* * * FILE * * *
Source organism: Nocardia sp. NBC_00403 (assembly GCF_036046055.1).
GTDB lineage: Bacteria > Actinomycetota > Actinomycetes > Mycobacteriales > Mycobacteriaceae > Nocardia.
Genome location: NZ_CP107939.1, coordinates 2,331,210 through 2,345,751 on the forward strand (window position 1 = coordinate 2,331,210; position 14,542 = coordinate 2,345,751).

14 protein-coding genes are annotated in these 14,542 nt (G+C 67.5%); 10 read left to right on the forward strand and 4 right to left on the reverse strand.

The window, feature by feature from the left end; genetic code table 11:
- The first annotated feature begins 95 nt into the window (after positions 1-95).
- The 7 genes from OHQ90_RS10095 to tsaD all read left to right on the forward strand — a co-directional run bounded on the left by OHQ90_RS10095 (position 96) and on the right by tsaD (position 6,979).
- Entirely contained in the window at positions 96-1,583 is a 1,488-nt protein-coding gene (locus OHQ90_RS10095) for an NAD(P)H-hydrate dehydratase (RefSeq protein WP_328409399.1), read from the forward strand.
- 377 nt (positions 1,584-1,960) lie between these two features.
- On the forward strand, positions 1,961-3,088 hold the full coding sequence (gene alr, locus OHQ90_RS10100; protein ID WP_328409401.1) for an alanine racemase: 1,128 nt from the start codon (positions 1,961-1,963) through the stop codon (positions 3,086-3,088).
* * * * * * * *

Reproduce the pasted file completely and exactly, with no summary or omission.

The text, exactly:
Source organism: Nocardia sp. NBC_00403 (assembly GCF_036046055.1).
GTDB lineage: Bacteria > Actinomycetota > Actinomycetes > Mycobacteriales > Mycobacteriaceae > Nocardia.
Genome location: NZ_CP107939.1, coordinates 2,331,210 through 2,345,751 on the forward strand (window position 1 = coordinate 2,331,210; position 14,542 = coordinate 2,345,751).

14 protein-coding genes are annotated in these 14,542 nt (G+C 67.5%); 10 read left to right on the forward strand and 4 right to left on the reverse strand.

The window, feature by feature from the left end; genetic code table 11:
- The first annotated feature begins 95 nt into the window (after positions 1-95).
- The 7 genes from OHQ90_RS10095 to tsaD all read left to right on the forward strand — a co-directional run bounded on the left by OHQ90_RS10095 (position 96) and on the right by tsaD (position 6,979).
- Entirely contained in the window at positions 96-1,583 is a 1,488-nt protein-coding gene (locus OHQ90_RS10095) for an NAD(P)H-hydrate dehydratase (RefSeq protein WP_328409399.1), read from the forward strand.
- 377 nt (positions 1,584-1,960) lie between these two features.
- On the forward strand, positions 1,961-3,088 hold the full coding sequence (gene alr, locus OHQ90_RS10100; protein ID WP_328409401.1) for an alanine racemase: 1,128 nt from the start codon (positions 1,961-1,963) through the stop codon (positions 3,086-3,088).